Autism Burnout

effigy #3: burn burn!

Image by moominmolly via Flickr

I had intended to write a post on the autistic children who are expected to take part in intensive therapies when they are young, and then burnout (and thereby significantly regress) in later years. This debate is usually in regards to ABA therapy. But as I did my background research it became clear that Autism Burnout effects everyone touched by autism: children, parents, therapists and teachers. No one gets away from the exhausting impact of dealing with the condition.

There are plenty of reasons to think that early intervention in the life of an autistic child, has strong and positive effects. It is therefore entirely understandable that some parents will take this to the “nth degree” and immerse their child in sometimes 40 hour a week therapies – employing a full-time therapist to work with their child. It’s an expensive option, but what would you not pay for the long-term well-being of your child..?

I’d heard plenty of negative things about doing this to an autistic child, including of course, burnout – where they will make progress but are likely to shut down and regress when they get older. Even if we could have afforded it I would have not chosen intensive daily therapy for him. It turns out though that the children are not the only ones facing burnout in such a situation.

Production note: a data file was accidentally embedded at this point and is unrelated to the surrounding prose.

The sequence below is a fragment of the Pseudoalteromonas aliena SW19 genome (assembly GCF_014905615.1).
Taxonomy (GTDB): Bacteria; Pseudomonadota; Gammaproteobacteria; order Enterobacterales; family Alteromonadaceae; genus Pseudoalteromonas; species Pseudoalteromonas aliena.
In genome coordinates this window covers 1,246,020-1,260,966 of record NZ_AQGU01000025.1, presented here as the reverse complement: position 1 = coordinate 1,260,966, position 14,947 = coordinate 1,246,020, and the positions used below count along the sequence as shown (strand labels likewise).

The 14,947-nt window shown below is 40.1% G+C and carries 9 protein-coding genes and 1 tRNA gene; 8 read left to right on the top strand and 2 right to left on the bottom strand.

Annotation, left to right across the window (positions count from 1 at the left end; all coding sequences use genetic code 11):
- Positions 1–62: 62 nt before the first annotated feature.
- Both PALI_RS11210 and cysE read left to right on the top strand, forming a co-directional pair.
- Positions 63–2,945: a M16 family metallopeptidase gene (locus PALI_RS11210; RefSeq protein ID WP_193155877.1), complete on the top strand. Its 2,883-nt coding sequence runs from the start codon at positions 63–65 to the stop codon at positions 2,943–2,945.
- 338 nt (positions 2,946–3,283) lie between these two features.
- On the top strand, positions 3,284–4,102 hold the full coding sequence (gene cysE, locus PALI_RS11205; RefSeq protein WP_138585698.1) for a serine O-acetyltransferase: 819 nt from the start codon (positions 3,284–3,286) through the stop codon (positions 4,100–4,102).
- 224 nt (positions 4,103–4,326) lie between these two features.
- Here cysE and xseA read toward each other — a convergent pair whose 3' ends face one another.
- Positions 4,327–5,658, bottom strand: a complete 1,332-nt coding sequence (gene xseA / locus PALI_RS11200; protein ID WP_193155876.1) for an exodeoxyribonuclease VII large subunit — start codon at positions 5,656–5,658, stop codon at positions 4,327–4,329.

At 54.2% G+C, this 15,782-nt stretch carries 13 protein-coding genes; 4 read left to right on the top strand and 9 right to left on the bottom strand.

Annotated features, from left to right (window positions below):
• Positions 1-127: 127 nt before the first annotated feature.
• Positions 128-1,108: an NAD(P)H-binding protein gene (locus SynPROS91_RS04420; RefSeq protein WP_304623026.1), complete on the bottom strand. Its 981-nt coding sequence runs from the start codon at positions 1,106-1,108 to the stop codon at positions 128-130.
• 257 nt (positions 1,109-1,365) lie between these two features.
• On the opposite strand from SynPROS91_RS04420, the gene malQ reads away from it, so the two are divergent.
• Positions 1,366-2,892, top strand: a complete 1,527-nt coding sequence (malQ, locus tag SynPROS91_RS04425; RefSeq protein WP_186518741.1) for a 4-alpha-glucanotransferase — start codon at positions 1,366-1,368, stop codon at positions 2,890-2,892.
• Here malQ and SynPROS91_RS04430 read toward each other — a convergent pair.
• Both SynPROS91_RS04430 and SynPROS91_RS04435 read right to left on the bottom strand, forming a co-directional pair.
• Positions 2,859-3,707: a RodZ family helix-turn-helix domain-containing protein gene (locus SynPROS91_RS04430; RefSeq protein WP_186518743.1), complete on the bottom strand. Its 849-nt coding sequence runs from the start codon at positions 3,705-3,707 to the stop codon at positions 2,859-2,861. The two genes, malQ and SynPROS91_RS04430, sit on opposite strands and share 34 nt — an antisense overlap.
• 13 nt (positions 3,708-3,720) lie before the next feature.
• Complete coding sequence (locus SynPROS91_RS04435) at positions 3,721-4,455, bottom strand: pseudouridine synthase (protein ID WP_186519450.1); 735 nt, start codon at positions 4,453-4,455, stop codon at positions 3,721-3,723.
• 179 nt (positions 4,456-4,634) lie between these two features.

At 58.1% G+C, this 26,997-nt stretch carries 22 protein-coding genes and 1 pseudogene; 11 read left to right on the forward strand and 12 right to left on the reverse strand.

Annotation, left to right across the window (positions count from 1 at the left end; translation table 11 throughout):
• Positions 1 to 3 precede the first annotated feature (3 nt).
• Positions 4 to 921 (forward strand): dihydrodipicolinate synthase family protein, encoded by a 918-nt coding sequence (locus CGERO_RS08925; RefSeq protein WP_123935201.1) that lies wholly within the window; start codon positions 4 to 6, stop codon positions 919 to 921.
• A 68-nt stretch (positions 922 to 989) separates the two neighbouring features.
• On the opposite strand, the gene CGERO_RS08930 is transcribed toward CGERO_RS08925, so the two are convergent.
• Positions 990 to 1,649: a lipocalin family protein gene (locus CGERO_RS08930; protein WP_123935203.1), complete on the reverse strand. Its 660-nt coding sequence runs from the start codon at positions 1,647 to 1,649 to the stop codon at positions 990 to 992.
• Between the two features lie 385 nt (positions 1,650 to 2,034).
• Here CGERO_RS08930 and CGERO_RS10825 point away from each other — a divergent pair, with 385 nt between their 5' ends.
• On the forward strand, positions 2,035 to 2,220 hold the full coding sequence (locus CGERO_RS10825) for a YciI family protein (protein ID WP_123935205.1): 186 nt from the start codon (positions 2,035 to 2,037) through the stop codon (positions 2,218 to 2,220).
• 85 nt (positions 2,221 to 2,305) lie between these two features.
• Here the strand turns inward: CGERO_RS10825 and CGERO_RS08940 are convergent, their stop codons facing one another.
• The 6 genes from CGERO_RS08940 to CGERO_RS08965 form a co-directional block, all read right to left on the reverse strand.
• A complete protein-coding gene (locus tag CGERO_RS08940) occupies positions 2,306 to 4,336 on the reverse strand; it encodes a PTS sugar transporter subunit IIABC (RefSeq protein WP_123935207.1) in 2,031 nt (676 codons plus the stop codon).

Therapists providing such intensive therapies, frequently face burnout. Not just because their work is hard and long, but because they often face the daily frustration of seeing little or no progress in the child. This is not to say they never make progress or what they are doing is futile (though that is a discussion for a future post).

It will not be surprising from having read my previous posts, that the parents face severe burnout as par for the course of having these children – regardless of what therapies are employed. This is compounded by how hard it is for these parents to ever take a break; to maintain friends and a support system, or find someone who can understand their high-needs child well enough to take over their care for even a few hours.

Once these children make it into the classroom, it’s the mainstream teacher’s turn to experience the burnout. They are insufficiently trained or resourced to deal with the “typical” autistic child.

Because of the nature of the problems caused by autism, the issues surrounding support for the families, and no miracle cure to make it all better, it seems that – at least for the now and the foreseeable future – Autism Burnout will continue to be widespread, and for many people, inevitable.

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This entry was posted in Parenting an Autistic Child, Therapies and tagged , , , , , , , , , , . Bookmark the permalink.

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